Monster Trucks and their ilk are a family affair for Chelsea Kessler, CEO and founder of Motorsport Production Services. The company put on the Motor Mania event this year at the Oregon State Fair.
In 2020, Kessler took over the reins of the family business from her parents John and Sharlene Borba. She’s become one of the largest promotors of demolition derbies, tuff truck, and monster truck events in California, Oregon, and Washington.
It was somewhat organized chaos behind the scenes before the show on Saturday as drivers prepared their various rigs for entry into the course at the Oregon State Fairgrounds Pavilion. Rules were explained, numbers were drawn for entry times, and everything was double checked. Ear protection is a must as the deafening roar of the engines started.
Most of the drivers assemble the monster trucks on site from semi-trucks that come pre-loaded with chassis and tires. Some of the tires are over 66 inches in height. The drivers of monster trucks sit over 12 feet from the ground once they climb into the cab.
Monster trucks originated from modified stock pickup trucks, farm tractor tires, and sport utility vehicles and have evolved into purpose-built vehicles with a tube-frame chassis and fiberglass bodies rather than metal. They all still have 8-cylinder engines.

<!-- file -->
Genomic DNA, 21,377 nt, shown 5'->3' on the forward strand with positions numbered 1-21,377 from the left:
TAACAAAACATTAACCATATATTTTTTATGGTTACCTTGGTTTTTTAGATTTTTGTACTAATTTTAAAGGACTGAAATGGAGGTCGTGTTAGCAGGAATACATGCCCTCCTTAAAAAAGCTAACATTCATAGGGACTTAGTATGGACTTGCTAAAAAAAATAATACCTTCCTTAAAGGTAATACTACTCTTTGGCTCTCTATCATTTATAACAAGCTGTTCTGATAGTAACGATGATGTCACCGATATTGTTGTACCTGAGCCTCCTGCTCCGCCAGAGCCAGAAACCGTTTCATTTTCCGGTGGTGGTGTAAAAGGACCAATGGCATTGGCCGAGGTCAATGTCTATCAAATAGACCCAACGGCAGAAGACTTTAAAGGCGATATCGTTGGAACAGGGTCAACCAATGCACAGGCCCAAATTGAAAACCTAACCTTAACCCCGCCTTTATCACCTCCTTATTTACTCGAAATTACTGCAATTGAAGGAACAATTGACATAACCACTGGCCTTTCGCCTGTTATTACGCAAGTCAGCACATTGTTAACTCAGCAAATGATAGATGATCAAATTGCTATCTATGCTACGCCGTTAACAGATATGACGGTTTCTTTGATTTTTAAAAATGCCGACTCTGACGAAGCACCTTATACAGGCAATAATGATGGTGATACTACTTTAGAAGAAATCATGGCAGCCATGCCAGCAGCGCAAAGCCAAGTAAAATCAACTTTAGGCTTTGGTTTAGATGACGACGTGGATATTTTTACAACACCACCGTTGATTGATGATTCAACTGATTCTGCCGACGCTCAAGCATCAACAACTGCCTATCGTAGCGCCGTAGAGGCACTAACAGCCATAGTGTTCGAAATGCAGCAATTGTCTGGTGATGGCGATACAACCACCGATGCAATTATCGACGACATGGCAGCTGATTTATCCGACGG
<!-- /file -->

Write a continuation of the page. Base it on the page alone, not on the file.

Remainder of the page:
The “Tuff Trucks” event has its origins in Australia where teams, made up of a driver and navigator, attempt to complete a number of marked overland courses that have rocks, hills, and water obstacles. Teams lose points for a variety of errors, such as knocking down cones, going into reverse or using a winch. The sport has been modified to a single driver for the arena and an indoor course. Any vehicle can enter so long as it’s “tuff” enough to finish the course.
The show also had the “Quad Wars” which featured a pack of racers on “quads” or 4 wheeled ATV vehicles racing, doing wheelies, and taking the various jumps in the arena to the crowd’s delight.
The show ended with the big crowd pleaser- the “wolf pack” of monster trucks doing what they do best: freestyle events. Each driver put on a performance consisting of stunts such as awe-inspiring jumps, wheelies, and doughnuts that generated enough dust and dirt to leave any monster truck enthusiast happy.
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Laura Tesler has lived in Salem, Oregon for 20 years and is originally from Flint, MI. Laura has been an underwater photographer for 15 years, and is an avid scuba diver. Topside, she has been taking photographs since age 12, and currently works on assignment for the Salem Reporter, and full time purchasing land for fish and wildlife habitat in the Willamette Valley. Laura attended Oregon State University, and has traveled extensively all over the world and the United States.